Dragon Tales- The Maverick Monk in the La La Land

Warning-This post contains images that could be offensive to some viewers.

From the  cold and foggy DochuLa we drove down to the low lying  sub tropical Punakha passing through winding bumpy   roads and dense green forests.Punakha has a special place in the history of Bhutan.It was their old capital  and the Punakha Dzong is the second largest and oldest dzongs in the country.Two major rivers Mo Chhu and Po Chhu converge here.

Chocolate  mountains topped with chortens   and cluster of houses gave way to  terraced rice fields  and farmlands.Weather was pleasanly warm .We got down at Sopsokha village to  see the rural side of  Bhutan.About 70% of the Bhutanese stay in the villages and agriculture is their main source of income.This hilly fertile land is ideal for rice and it is their main crop.Maize,buckwheat,potatoes are the other  crops.There are many ongoing ambitious projects to make the country 100% organic by 2020.

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Punakha Valley

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Prayer flags, chortens,mountains,rice fields-so colorful,so Bhutanese

The village houses are made of mud and stone.Most of the houses, cafes and souvenir shops  have phalluses painted on the walls.What I took for graffiti is  meant for warding off evil spirits and to bring  prosperity and there is a legend behind  it.

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This graphic display is their homage to one of the revered lamas affectionately called The Divine Madman aka Drukpa Kunley.He was a Tibetan monk who came to Bhutan in the 15th century and went around spreading his brand of Buddhism.He chose not to follow the middle path and set out to break age old traditions and taboos.This unconventional monk  indulged in wine,women,music,dance,hunting  and feasting.He was also a proficient archer and subdued many demons with his phallus or “thunderbolt of wisdom” .One such demoness  turned into a black dog  to hide from  him but  he  killed the dog/demoness and buried her at  a hillock and built a chorten which is  the site of  a popular temple.Chimi Lhakhang or Temple of Fertility has since become  a sacred temple where reproductively challenged couples   offer prayers for divine help to conceive.

There are many outrageous feats attributed  to Drukpa Kunley . Some were so wacky that I was  finding it difficult to keep a straight face .  For the Bhutanese such  folklores and legends are part  of their daily lives and they  don’t  question  it.I am curious to know what the younger generation  think of   this colorful lama and his exploits.

I had noticed that Singey was using a lot of  ‘la ‘ in our conversations eg How are you today,la?Was the food too spicy,la? and I was  intrigued.Well,la is  added    as a  sign of respect and since they are so used to la in Dzongkha they can’t help it even when they speak in English.Another  special feature of the Bhutanese!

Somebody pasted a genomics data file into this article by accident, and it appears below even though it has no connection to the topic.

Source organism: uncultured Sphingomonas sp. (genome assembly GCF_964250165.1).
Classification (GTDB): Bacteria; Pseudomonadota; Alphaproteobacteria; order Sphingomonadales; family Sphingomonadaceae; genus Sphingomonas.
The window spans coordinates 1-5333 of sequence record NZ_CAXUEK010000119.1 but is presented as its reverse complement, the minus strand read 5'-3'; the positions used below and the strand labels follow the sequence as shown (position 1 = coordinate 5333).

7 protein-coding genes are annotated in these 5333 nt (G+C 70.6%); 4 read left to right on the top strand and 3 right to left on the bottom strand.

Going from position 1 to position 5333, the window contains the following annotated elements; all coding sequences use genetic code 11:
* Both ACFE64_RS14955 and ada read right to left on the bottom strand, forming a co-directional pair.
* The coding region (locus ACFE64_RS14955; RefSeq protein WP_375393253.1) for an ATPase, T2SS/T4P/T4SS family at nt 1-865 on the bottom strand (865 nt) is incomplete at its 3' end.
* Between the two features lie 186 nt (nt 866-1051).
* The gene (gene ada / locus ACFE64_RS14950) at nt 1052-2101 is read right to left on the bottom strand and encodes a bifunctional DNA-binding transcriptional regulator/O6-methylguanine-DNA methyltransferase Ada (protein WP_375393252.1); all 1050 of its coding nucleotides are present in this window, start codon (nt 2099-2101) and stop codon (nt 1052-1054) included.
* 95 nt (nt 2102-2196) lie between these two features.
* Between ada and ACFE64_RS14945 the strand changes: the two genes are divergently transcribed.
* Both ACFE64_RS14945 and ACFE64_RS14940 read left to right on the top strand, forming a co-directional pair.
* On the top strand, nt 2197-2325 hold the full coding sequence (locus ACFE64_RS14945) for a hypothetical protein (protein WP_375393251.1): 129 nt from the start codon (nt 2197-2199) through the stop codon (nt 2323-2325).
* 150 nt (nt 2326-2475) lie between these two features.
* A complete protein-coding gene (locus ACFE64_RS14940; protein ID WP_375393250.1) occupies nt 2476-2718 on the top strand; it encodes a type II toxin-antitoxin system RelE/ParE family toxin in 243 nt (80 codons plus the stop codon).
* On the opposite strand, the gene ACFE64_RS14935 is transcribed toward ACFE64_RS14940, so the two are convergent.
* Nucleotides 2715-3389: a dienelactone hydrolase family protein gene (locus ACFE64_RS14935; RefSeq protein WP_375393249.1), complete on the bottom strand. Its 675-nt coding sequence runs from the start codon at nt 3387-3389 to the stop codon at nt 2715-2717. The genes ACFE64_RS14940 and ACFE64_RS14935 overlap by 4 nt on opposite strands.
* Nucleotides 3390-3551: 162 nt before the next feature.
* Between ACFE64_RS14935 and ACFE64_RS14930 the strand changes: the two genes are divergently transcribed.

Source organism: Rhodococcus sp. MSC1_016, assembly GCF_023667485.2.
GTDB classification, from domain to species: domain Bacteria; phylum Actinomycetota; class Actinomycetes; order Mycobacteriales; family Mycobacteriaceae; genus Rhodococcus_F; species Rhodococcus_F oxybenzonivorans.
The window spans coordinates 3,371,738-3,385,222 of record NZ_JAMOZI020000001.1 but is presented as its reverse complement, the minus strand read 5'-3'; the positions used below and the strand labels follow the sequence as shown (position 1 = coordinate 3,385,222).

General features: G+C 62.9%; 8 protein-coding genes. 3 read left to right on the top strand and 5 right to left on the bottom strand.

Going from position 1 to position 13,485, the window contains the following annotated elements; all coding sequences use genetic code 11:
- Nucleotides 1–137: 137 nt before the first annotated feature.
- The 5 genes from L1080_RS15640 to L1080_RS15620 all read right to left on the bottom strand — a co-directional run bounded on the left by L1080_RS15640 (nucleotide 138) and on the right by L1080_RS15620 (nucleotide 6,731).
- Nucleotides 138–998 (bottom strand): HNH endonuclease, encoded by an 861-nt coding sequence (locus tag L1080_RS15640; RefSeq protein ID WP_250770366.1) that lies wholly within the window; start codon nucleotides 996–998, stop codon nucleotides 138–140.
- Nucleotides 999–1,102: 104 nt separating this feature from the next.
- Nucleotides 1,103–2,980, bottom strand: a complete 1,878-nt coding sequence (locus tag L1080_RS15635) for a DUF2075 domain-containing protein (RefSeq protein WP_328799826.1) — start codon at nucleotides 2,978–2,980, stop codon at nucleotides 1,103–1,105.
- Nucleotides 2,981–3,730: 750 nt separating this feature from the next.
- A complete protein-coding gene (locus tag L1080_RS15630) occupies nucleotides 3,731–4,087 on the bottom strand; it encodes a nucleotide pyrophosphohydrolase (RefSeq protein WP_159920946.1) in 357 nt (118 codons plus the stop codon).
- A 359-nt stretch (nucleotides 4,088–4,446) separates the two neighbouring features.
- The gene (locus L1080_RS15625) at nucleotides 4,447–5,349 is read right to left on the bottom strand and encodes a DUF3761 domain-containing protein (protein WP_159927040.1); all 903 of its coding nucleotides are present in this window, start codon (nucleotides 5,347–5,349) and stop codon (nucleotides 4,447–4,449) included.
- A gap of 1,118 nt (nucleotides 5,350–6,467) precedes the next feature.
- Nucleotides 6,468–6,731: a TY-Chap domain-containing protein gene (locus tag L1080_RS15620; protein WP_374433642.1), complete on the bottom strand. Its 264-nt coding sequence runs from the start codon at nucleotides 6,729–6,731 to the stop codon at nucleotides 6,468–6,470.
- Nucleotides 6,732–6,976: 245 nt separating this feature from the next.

After the initial shock  one gets used to seeing the painted walls and doorways.But it could be awkward if you are with children.I went inside  a souvenir shop out of curiosity and found an eye popping collection.No, I did not buy anything. d2unnamed

A short trek through the rice fields take you to the  Chimi Lkhkhang dedicated to the  fertility specialist Drukpa Kunley.

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Trek through the fields and brooks

Chimi Lhakhang (Chimi means no dog)  is quite a small modest temple compared to the   humongous ornate ones I had seen in Paro and Thimphu..Drukpa Kunley  did not believe in building temples or monasteries.This temple was made by his cousin.There is a huge bodhi tree in the  front and a chorten where the demoness was buried.Unlike  other chortens this is painted  black (to highlight her evil deeds?)

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Chimi Lhakhang and the black chorten

Couple of young  mothers were seen waiting for the head lama to choose names for  their babies.  There is something interesting about Bhutanese names. They have no surnames or family names and most of the names are not gender specific..The names are chosen by the local Lama and parents have no say in this matter. Now I know why Kunley and Chimi are popular names here.Sonam,Dorji,Tashi,Karma,Pema,Norbu,Tenzin are also quite common and unisex names.Singey has a sister who is also Singey.Confusing?

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I went inside the temple  and found a statue of the famous Lama.One of the monks showed me an album with pictures of  cherubic  babies with their happy parents from many countries.Seems like the blessings have travelled far and wide. Being Drukpa Kunley’s temple the wangs (blessings in Bhutanese) are  given in a special way.The head monk taps your head with a huge wooden and ivory  phallus.Unique traditions   and legends !

This humble temple dedicated to a free spirited Lama has brought joy and happiness to a lot of  people.Divine Madman  or the People’s Lama?I can’t make a choice,la.

 

 

 

 

 

 

 

 

 

Dragon Tales, DochuLa_A Heavenly Pass

Today I am leaving Thimphu and going to see the old capital Punakha which is about 70 km and would take  3-4 hours. We set off early keeping in mind the  ongoing  road repair works.Singey  was effusive as always and my history lessons continued.